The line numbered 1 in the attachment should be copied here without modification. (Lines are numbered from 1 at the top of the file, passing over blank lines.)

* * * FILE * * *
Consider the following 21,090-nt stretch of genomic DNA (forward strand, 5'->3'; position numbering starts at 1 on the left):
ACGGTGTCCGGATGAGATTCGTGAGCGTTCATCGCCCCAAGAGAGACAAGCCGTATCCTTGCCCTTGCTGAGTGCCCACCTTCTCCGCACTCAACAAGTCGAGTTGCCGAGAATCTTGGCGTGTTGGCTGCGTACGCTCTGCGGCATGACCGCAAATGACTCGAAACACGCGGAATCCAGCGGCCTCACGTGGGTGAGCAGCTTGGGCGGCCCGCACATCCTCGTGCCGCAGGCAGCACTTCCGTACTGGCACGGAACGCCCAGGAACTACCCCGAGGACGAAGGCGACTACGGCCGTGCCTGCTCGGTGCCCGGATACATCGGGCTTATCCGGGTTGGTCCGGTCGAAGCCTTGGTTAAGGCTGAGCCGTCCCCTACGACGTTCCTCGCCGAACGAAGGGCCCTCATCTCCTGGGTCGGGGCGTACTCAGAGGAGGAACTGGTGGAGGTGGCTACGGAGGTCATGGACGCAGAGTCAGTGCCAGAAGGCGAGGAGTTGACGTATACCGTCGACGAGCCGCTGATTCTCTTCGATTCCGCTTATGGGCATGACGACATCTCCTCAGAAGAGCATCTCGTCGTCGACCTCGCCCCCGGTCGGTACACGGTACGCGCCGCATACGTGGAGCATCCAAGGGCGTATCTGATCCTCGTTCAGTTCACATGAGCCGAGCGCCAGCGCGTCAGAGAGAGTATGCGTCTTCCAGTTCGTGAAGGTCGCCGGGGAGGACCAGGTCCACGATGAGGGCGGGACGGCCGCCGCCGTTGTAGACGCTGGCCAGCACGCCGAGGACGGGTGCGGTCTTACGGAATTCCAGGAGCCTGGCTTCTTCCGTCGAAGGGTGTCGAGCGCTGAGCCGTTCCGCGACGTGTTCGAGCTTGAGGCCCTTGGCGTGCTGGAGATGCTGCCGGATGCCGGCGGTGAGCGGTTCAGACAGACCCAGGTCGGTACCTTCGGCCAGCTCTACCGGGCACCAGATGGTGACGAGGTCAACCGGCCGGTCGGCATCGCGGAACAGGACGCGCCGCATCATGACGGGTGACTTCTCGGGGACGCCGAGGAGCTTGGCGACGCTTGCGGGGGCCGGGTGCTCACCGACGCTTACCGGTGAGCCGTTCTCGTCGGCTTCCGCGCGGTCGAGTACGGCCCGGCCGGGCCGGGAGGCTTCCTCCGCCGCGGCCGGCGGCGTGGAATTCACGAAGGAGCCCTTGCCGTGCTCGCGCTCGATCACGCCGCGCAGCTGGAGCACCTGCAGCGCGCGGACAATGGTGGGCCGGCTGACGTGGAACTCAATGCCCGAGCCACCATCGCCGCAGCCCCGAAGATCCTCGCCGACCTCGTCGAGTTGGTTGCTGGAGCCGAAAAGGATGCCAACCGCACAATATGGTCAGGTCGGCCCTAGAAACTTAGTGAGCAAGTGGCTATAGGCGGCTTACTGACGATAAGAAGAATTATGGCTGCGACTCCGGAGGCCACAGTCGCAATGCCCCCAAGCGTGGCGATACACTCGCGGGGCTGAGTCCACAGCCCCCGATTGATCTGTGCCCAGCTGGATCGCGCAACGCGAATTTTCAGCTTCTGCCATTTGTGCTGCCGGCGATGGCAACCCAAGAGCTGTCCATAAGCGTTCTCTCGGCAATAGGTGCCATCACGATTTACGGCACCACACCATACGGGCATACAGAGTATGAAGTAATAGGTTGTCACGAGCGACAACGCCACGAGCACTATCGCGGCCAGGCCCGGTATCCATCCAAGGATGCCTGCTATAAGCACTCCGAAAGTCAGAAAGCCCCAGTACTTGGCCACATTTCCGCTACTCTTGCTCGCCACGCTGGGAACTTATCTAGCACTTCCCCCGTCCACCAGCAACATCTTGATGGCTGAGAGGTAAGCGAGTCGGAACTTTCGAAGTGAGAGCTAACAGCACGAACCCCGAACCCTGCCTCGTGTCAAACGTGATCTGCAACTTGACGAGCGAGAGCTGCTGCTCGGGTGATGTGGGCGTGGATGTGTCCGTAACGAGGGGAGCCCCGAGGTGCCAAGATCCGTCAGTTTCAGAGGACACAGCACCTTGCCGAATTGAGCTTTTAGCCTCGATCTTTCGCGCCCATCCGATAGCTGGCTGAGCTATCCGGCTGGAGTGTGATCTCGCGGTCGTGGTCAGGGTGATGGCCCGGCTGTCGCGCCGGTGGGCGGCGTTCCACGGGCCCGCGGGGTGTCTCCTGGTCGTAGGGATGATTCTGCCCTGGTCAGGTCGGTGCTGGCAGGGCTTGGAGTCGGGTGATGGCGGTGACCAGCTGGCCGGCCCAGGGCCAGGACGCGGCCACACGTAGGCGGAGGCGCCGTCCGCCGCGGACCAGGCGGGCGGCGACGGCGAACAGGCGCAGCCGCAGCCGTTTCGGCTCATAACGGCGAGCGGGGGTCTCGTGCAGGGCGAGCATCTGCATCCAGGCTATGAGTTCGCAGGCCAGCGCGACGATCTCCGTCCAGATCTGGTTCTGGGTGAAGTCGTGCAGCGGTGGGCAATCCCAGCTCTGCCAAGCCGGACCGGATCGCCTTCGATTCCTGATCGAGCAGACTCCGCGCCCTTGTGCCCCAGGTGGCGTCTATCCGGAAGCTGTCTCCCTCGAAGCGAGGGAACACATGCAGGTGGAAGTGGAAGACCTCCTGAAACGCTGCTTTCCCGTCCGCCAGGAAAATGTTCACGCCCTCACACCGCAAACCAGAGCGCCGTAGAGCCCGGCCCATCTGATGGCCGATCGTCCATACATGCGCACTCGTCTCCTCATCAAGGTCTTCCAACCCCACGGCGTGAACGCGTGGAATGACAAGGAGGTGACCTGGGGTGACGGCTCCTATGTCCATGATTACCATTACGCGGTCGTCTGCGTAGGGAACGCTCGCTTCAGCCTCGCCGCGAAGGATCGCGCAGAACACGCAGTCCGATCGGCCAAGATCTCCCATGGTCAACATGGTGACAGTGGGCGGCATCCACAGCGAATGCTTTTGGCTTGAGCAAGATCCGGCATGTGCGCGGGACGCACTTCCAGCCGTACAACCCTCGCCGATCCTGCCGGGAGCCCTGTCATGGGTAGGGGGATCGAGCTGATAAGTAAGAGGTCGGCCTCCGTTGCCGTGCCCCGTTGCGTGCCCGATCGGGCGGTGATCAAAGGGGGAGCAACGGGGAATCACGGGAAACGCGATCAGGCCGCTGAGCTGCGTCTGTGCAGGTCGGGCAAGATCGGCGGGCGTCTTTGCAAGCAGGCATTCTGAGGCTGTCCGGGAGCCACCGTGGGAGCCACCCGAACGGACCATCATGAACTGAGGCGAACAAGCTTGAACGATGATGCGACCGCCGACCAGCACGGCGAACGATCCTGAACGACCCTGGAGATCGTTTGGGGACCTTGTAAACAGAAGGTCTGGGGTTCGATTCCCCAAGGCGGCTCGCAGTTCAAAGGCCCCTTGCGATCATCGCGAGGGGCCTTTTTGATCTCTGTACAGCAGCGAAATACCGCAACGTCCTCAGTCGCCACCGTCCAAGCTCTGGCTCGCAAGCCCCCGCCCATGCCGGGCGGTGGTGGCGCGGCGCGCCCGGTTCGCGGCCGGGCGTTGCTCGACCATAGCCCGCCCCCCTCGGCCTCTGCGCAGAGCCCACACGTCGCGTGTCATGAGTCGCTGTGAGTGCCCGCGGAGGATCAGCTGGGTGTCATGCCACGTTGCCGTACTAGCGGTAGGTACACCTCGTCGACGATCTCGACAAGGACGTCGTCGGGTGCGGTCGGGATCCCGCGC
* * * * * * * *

Consider the following 21,090-nt stretch of genomic DNA (forward strand, 5'->3'; position numbering starts at 1 on the left):